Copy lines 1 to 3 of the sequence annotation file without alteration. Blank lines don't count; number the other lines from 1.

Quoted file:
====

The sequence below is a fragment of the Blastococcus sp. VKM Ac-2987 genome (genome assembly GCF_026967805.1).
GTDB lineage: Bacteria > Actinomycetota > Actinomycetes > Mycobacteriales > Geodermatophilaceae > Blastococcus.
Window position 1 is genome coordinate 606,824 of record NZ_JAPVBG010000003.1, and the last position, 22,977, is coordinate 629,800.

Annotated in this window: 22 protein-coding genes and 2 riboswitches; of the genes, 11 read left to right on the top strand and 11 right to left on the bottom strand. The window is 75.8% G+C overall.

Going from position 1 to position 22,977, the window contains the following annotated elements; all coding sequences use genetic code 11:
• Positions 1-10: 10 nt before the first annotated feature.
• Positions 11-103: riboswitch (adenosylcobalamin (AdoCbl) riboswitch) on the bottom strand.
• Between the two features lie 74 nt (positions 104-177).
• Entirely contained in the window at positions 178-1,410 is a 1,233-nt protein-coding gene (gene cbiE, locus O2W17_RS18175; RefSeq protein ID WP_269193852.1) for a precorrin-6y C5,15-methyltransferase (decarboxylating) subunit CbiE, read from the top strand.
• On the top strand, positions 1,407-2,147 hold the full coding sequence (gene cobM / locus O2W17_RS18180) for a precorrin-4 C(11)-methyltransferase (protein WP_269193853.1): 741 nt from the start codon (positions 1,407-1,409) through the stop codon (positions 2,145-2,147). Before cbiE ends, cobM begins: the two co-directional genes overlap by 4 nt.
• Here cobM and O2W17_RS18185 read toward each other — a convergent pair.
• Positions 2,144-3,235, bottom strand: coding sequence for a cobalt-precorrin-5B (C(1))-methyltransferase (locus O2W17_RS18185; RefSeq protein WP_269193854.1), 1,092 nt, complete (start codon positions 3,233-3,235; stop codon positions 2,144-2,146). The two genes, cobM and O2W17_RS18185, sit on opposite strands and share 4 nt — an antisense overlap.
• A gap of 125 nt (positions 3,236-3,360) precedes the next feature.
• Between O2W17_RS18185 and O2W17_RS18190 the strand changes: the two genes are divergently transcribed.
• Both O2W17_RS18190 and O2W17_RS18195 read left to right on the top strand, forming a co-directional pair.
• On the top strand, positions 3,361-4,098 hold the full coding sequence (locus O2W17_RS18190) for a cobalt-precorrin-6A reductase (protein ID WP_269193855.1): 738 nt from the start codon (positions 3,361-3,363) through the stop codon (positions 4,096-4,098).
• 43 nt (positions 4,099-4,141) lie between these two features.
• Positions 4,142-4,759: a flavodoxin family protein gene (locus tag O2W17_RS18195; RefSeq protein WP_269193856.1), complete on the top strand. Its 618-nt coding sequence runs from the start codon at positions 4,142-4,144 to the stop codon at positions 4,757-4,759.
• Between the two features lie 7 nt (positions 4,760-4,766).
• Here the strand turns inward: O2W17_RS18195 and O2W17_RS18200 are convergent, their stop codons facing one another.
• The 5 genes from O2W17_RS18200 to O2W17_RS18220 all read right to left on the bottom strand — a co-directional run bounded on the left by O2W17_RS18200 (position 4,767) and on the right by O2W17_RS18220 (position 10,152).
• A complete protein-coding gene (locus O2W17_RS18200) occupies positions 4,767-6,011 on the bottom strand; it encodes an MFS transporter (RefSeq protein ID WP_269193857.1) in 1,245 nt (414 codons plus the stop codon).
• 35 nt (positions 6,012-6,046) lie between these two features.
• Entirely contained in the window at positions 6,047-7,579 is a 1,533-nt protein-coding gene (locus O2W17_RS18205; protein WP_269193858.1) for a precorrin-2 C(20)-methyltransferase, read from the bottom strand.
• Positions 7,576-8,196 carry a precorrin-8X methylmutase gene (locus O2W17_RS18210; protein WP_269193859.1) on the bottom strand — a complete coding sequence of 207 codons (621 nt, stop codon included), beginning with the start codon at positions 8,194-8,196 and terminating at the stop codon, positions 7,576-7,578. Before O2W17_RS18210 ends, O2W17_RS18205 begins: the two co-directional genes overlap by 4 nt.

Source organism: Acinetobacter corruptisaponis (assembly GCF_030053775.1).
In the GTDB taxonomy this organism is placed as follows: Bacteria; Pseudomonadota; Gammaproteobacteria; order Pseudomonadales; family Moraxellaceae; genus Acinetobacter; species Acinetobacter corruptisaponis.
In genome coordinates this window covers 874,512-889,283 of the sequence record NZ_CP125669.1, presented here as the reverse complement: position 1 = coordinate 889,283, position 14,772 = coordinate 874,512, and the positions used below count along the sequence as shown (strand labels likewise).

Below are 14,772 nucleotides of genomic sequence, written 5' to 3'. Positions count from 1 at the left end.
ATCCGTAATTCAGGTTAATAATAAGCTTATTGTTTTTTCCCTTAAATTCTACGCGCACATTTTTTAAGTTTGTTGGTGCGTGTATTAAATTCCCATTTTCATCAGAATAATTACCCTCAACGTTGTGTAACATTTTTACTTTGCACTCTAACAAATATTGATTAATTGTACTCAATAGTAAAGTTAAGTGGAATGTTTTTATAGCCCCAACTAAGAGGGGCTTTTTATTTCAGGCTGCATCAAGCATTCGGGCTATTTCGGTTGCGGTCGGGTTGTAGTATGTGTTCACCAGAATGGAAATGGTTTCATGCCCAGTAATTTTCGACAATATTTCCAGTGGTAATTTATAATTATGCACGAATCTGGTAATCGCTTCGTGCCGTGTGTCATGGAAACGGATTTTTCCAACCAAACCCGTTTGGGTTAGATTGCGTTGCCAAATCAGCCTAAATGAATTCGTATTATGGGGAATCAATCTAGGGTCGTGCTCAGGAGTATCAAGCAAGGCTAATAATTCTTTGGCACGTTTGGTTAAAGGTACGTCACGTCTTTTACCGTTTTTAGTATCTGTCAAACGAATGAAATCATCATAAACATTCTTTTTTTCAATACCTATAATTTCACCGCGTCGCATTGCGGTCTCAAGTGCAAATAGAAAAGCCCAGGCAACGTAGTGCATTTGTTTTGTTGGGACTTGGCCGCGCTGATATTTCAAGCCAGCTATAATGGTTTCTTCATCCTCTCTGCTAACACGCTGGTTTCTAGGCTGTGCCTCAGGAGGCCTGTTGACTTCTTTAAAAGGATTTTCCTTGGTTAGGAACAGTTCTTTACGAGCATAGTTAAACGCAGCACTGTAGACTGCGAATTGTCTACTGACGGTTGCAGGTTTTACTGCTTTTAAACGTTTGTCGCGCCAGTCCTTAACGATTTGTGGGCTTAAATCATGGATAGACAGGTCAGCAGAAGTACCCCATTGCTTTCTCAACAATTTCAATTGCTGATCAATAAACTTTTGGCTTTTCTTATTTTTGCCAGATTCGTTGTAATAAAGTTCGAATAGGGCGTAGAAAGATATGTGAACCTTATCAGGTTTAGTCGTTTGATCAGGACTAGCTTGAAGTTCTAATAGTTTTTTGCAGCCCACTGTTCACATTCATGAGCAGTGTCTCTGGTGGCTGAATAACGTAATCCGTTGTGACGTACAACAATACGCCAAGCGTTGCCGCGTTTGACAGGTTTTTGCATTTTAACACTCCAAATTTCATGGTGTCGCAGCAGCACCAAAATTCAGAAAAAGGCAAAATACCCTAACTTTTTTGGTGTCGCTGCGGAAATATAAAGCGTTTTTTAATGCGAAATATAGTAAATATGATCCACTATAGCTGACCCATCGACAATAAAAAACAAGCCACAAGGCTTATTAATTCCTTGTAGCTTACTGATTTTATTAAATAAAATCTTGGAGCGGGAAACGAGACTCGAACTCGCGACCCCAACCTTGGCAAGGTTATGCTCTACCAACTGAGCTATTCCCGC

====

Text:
The sequence below is a fragment of the Blastococcus sp. VKM Ac-2987 genome (genome assembly GCF_026967805.1).
GTDB lineage: Bacteria > Actinomycetota > Actinomycetes > Mycobacteriales > Geodermatophilaceae > Blastococcus.
Window position 1 is genome coordinate 606,824 of record NZ_JAPVBG010000003.1, and the last position, 22,977, is coordinate 629,800.